For all of these women, ahead lies Mexico. A huge and often hostile stretch of territory larger and more dangerous than the Central American countries combined; the journey through it is often discussed in hushed tones. Three of those I spoke to had already been deported from Mexico. Mexican authorities do not deport migrants to their country of origin, instead simply casting them back over the border to Guatemala, further straining a local infrastructure already stretched to breaking point. This leg of the journey is also particularly dangerous for women and girls, in large part due to the threat of kidnap and sexual violence from cartels, some of which have recently been increasingly specialising in extorting migrants. All of the women I spoke to were sanguine about the risks, seeing them as a necessary evil in their struggle to reach the USA.
Lizeth’s chief concern was Gabriela. She confided that she was planning on cutting her hair short and dressing her as a boy while they crossed Mexico. ‘I talked to her a lot about it, to prepare her mentally. I explained it’s safer this way. It’s sad I have to tell her these things at her age. But I’ll do anything to keep her safe, she’s the most important person in the world to me’.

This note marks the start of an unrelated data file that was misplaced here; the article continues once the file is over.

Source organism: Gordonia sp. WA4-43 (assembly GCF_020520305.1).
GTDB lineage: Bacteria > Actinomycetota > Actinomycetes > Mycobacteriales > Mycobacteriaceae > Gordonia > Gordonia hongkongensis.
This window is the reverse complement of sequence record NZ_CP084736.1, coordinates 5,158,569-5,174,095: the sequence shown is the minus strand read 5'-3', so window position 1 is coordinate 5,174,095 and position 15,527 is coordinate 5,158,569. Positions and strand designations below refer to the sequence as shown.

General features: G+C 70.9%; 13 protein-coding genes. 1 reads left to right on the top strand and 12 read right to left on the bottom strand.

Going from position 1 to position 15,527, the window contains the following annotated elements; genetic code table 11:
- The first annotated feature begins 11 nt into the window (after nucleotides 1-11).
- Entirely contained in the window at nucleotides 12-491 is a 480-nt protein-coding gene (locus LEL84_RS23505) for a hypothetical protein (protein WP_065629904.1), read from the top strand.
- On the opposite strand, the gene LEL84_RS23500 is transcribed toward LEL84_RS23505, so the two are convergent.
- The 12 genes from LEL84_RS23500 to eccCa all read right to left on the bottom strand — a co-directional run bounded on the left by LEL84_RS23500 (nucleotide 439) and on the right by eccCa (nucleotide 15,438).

For some, however, the risks are too great and seeing them in such close proximity while in Guatemala is too daunting. A small but growing minority of migrants are deciding to stay and seek asylum. Some have experienced the horrors of Mexico first-hand and conclude they cannot attempt it again, while others are disquieted by stories they hear from family and friends.
Mariana, along with her husband and seven-year-old daughter, has resolved to settle here and attempt to make a life: ‘it’s not what we wanted when we set out, but we’re happy for now’. She says they made this compromise based on reports from her sister about the dangers ahead in Mexico and from friends about the challenges of living in the USA. ‘Some people say Mexico is even worse than the [Darién] jungle. There are so many people trying to rob or hurt you there. I know many people who’ve experienced this’. She looks briefly at her daughter playing beside me as she tells me of friends whose children have experienced racist bullying in the USA. ‘My friends told me their children were hit hard by this. It’s very difficult for children to suffer discrimination’. Deterred by these fears but determined, the family sets out every morning for La Sexta with bags of sweets to sell and a handmade cardboard sign with the red-yellow-blue Venezuelan flag and large letters that read ‘please help us accomplish our dreams. God bless you.’
Sara el-Solh is a medical anthropologist, medical student, and organizer based in Scotland via Lebanon and Guatemala. She researches and organizes around health justice, with a focus on migration and climate change.